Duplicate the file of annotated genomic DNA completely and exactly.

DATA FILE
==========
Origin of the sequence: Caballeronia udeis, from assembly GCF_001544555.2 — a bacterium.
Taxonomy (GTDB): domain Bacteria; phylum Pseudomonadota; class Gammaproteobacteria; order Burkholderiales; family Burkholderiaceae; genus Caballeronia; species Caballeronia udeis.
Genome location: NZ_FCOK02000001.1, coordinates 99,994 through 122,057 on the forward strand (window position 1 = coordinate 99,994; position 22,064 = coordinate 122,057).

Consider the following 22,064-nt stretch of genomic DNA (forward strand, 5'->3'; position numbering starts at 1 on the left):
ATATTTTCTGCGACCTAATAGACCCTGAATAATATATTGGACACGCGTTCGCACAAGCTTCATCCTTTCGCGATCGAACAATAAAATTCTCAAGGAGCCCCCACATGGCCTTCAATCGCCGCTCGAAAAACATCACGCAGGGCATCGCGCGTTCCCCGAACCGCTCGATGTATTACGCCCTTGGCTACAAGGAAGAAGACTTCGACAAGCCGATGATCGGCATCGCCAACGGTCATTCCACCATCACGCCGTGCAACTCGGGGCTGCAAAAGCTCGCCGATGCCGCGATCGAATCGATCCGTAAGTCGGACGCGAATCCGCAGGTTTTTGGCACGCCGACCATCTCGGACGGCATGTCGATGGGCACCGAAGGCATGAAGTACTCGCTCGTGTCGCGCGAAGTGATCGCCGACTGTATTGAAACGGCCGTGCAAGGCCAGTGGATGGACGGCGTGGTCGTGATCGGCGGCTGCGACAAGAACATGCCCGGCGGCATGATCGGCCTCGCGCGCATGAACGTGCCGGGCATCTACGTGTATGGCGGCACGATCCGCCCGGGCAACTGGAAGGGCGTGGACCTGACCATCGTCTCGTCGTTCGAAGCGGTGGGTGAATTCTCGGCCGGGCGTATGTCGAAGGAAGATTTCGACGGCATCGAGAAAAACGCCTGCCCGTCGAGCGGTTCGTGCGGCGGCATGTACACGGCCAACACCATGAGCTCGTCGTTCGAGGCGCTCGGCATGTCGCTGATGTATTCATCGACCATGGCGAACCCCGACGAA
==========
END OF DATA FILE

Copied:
Origin of the sequence: Caballeronia udeis, from assembly GCF_001544555.2 — a bacterium.
Taxonomy (GTDB): domain Bacteria; phylum Pseudomonadota; class Gammaproteobacteria; order Burkholderiales; family Burkholderiaceae; genus Caballeronia; species Caballeronia udeis.
Genome location: NZ_FCOK02000001.1, coordinates 99,994 through 122,057 on the forward strand (window position 1 = coordinate 99,994; position 22,064 = coordinate 122,057).

Consider the following 22,064-nt stretch of genomic DNA (forward strand, 5'->3'; position numbering starts at 1 on the left):
ATATTTTCTGCGACCTAATAGACCCTGAATAATATATTGGACACGCGTTCGCACAAGCTTCATCCTTTCGCGATCGAACAATAAAATTCTCAAGGAGCCCCCACATGGCCTTCAATCGCCGCTCGAAAAACATCACGCAGGGCATCGCGCGTTCCCCGAACCGCTCGATGTATTACGCCCTTGGCTACAAGGAAGAAGACTTCGACAAGCCGATGATCGGCATCGCCAACGGTCATTCCACCATCACGCCGTGCAACTCGGGGCTGCAAAAGCTCGCCGATGCCGCGATCGAATCGATCCGTAAGTCGGACGCGAATCCGCAGGTTTTTGGCACGCCGACCATCTCGGACGGCATGTCGATGGGCACCGAAGGCATGAAGTACTCGCTCGTGTCGCGCGAAGTGATCGCCGACTGTATTGAAACGGCCGTGCAAGGCCAGTGGATGGACGGCGTGGTCGTGATCGGCGGCTGCGACAAGAACATGCCCGGCGGCATGATCGGCCTCGCGCGCATGAACGTGCCGGGCATCTACGTGTATGGCGGCACGATCCGCCCGGGCAACTGGAAGGGCGTGGACCTGACCATCGTCTCGTCGTTCGAAGCGGTGGGTGAATTCTCGGCCGGGCGTATGTCGAAGGAAGATTTCGACGGCATCGAGAAAAACGCCTGCCCGTCGAGCGGTTCGTGCGGCGGCATGTACACGGCCAACACCATGAGCTCGTCGTTCGAGGCGCTCGGCATGTCGCTGATGTATTCATCGACCATGGCGAACCCCGACGAA